September 4, 2019

Martha Rosler
Passionate Signals

Neubauer Collegium for Culture and Society

Laburnum, Golden Chain, Stuttgart, May 1994. Courtesy of the artist.

Martha Rosler: Passionate Signals is the first exhibition by the acclaimed New York-based photo and video artist to center primarily on her interest in flowers, gardens, and related “green” motifs. This may seem a somewhat unorthodox iconographic preoccupation for an artist fêted for her critical interventions in the public sphere and for her pioneering role in bringing together art and activism, aesthetics and politics. Yet the partial aim (and core curatorial argument) of the exhibition is to highlight the social, political, and economic costs of producing beauty at its most innocuous and/or seemingly natural.

The centerpiece of the exhibition is a selection from a quarter century’s worth of flower and garden photographs in which Rosler engages one of photography’s (and, indeed, art history’s) most hallowed traditions—the floral still-life. In stark contrast to the fetishizing formalism of Karl Blossfeldt, André Kertész, Robert Mapplethorpe, and Edward Weston, Rosler frames these unassuming wonders of nature as soberingly social facts—a perspective that is enhanced by the artist’s continued commitment to the paradigms of “snapshot” and street photography. (It is no coincidence that the aforementioned fetishism has been a function of art history’s overwhelmingly male gaze.) Rosler’s interest in gardens as sites of feminine labor as much as leisure harks back to two of three “historical” works in the exhibition, the Super 8 films Backyard Economy I & II and Flower Fields, both shot in Southern California in 1974. The former invokes memories of nineteenth-century paintings depicting women engaged in domestic work as well as the pastoral painting tradition. Commenting on the latter, Rosler has written, “This short film was intended to create a color field painting based on the flower fields that provided the living for so many, mostly undocumented, workers in the area. When the camera closes in on the beautiful color-striped hillside, the laborers in the field can be seen. Later, in a run up Highway 5, we see the immigration police at their mobile roadblock”—a dispiritingly contemporary work, in other words. A domestically scaled earthwork from 1972 titled B-52 in Baby’s Tears, in which the silhouette of a bomber plane cuts into a garden store’s tapestry of tiny plants, showcases Rosler’s longstanding interest in greenery and horticulture as an exemplary meeting ground for private passions and public concerns.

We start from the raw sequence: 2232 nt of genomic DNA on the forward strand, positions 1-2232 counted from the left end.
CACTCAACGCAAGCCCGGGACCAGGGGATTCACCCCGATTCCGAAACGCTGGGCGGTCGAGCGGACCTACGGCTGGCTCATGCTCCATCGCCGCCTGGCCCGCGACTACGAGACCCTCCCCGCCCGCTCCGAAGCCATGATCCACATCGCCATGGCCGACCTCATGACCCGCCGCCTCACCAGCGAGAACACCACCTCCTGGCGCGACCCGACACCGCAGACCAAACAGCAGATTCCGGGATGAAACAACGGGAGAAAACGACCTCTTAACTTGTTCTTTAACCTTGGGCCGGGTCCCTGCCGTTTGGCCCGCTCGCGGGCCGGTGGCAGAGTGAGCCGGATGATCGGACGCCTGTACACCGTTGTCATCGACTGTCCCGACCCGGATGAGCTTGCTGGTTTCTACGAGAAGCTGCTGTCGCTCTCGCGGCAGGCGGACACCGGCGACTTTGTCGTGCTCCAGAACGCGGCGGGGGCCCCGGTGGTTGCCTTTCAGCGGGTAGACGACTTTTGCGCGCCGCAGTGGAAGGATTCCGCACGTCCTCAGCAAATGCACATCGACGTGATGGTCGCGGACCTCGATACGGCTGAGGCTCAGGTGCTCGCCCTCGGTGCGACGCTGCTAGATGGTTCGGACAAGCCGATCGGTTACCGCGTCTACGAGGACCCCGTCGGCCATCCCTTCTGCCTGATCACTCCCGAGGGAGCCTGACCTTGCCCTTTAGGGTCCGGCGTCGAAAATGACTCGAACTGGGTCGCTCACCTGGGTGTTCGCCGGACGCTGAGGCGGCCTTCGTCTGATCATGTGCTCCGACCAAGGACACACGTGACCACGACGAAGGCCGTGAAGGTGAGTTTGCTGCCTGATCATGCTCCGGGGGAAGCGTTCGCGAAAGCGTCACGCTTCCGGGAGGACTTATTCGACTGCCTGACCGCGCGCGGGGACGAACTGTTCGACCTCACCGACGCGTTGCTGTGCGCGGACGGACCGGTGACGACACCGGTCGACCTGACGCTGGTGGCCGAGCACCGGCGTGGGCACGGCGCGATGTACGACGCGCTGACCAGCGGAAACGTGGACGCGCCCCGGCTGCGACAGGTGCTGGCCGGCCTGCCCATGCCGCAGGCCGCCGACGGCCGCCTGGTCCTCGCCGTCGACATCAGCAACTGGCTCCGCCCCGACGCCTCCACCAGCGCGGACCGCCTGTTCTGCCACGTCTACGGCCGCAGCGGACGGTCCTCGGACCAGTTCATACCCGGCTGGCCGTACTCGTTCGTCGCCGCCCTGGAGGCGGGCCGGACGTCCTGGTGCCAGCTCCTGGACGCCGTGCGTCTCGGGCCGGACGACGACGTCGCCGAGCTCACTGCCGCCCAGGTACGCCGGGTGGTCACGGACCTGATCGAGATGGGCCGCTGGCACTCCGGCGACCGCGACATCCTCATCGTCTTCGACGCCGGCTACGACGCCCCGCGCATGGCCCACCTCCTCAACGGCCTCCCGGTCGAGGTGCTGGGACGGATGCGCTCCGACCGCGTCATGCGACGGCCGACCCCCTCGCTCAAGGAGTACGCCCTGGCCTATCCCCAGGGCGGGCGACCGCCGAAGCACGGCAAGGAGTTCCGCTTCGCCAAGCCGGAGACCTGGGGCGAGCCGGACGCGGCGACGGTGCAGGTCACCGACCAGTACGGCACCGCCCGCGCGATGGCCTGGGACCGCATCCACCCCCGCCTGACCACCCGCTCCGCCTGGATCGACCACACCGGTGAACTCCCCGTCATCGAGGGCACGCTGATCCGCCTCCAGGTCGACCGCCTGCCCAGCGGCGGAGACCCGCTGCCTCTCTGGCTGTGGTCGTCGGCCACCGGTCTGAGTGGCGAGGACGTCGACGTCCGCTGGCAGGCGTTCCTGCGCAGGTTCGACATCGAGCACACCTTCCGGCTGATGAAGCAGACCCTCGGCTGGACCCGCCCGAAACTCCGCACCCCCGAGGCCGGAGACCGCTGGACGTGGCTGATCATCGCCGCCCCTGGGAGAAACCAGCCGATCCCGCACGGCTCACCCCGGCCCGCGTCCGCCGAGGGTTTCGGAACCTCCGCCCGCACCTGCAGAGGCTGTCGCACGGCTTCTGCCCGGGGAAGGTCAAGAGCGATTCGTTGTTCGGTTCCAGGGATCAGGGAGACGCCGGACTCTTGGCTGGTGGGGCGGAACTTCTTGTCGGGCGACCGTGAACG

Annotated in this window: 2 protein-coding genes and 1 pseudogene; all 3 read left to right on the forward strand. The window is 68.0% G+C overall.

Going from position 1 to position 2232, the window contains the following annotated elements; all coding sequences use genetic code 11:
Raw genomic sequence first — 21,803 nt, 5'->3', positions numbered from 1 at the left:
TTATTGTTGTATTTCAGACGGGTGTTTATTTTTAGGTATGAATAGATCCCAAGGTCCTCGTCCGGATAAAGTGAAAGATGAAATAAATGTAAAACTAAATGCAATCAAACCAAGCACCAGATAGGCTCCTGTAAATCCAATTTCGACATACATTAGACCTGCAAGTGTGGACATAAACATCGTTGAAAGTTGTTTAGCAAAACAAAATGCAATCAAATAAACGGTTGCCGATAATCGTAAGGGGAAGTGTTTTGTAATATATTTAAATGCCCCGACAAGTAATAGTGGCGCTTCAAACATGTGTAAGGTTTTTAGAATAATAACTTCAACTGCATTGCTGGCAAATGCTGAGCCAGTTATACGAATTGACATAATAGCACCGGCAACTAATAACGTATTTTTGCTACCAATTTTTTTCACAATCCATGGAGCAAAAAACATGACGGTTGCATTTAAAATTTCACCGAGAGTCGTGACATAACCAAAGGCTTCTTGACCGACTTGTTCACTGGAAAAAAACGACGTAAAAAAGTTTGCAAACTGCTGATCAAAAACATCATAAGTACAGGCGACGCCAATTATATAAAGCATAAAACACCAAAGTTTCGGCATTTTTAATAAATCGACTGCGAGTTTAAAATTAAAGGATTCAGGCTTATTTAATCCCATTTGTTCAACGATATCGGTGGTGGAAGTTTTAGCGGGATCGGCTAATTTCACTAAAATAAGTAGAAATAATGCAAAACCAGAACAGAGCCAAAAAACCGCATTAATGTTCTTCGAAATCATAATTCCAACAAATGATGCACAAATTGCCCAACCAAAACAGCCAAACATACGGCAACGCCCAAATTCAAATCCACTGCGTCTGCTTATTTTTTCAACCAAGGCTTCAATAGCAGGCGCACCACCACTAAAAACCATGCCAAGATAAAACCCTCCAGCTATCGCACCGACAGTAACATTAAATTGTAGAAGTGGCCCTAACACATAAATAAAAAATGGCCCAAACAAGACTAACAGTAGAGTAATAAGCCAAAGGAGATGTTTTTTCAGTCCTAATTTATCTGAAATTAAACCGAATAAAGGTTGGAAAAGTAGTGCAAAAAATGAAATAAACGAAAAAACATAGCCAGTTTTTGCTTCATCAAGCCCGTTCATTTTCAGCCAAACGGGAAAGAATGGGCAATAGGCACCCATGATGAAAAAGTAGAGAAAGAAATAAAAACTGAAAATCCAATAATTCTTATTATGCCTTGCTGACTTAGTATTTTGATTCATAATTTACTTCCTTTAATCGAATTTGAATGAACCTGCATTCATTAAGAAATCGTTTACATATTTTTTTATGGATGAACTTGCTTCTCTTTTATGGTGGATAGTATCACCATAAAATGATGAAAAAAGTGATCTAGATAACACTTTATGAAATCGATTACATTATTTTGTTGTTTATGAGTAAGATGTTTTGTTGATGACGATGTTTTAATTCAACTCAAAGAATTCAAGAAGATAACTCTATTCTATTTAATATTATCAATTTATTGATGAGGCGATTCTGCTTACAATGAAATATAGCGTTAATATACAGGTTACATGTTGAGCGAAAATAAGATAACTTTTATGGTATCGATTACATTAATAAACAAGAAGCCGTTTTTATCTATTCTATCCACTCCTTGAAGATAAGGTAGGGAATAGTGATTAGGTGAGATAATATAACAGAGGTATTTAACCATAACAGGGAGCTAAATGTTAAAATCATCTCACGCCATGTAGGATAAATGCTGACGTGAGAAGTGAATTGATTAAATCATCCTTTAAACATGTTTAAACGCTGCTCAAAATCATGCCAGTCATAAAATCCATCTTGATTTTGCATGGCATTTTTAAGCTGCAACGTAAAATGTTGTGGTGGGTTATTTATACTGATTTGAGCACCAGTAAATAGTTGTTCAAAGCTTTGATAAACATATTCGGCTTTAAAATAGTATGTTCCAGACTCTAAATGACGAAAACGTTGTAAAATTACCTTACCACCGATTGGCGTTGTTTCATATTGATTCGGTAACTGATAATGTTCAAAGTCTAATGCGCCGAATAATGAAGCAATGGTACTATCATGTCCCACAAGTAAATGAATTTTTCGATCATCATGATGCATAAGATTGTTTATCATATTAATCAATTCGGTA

Martha Rosler is a photographer and video, installation, and performance artist, as well as a writer and educator. Born in Brooklyn, Rosler received a BA from Brooklyn College in 1965 and an MFA from the University of California, San Diego, in 1974. She has taught at the Städelschule in Frankfurt, and in New Jersey, and continues to lecture on the entwinement of artistic, cultural, and political issues. In 2018, her work was the subject of a survey show at the Jewish Museum in New York, Martha Rosler: Irrespective, her first major US museum show since her landmark Positions in the Life World exhibition was staged at the New Museum and the International Center of Photography in 2000, completing a tour that encompassed five European museums. (Her Meta-Monumental Garage Sale was held at the Museum of Modern Art in New York in 2012.) Her work is included in the collections of the Museum of Modern Art, the Metropolitan Museum of Art, the Whitney Museum of American Art, and the Guggenheim Museum in New York; the Art Institute of Chicago; the San Francisco Museum of Modern Art; the Stedelijk Museum, Amsterdam; Moderna Museet, Stockholm; and Museo Centro de Arte Reina Sofia, Madrid, among many others. She has participated in the 50th Venice Biennale (2003); documenta 7 (1982) and 12 (2007) in Kassel; Skulptur Projekte Münster (2007); as well as recent biennials and group exhibitions around the world. Rosler has published 17 books of photography, art, and critical writing and has received numerous awards, including the Guggenheim Museum Lifetime Achievement Award in 2010. She lives in Greenpoint, Brooklyn, the unrelenting gentrification of which she has followed for decades in her ongoing work on urban issues.

Curated by Dieter Roelstraete.

Thank you!

An email with a confirmation link has been sent to the email address you entered. To complete your subscription, click this link.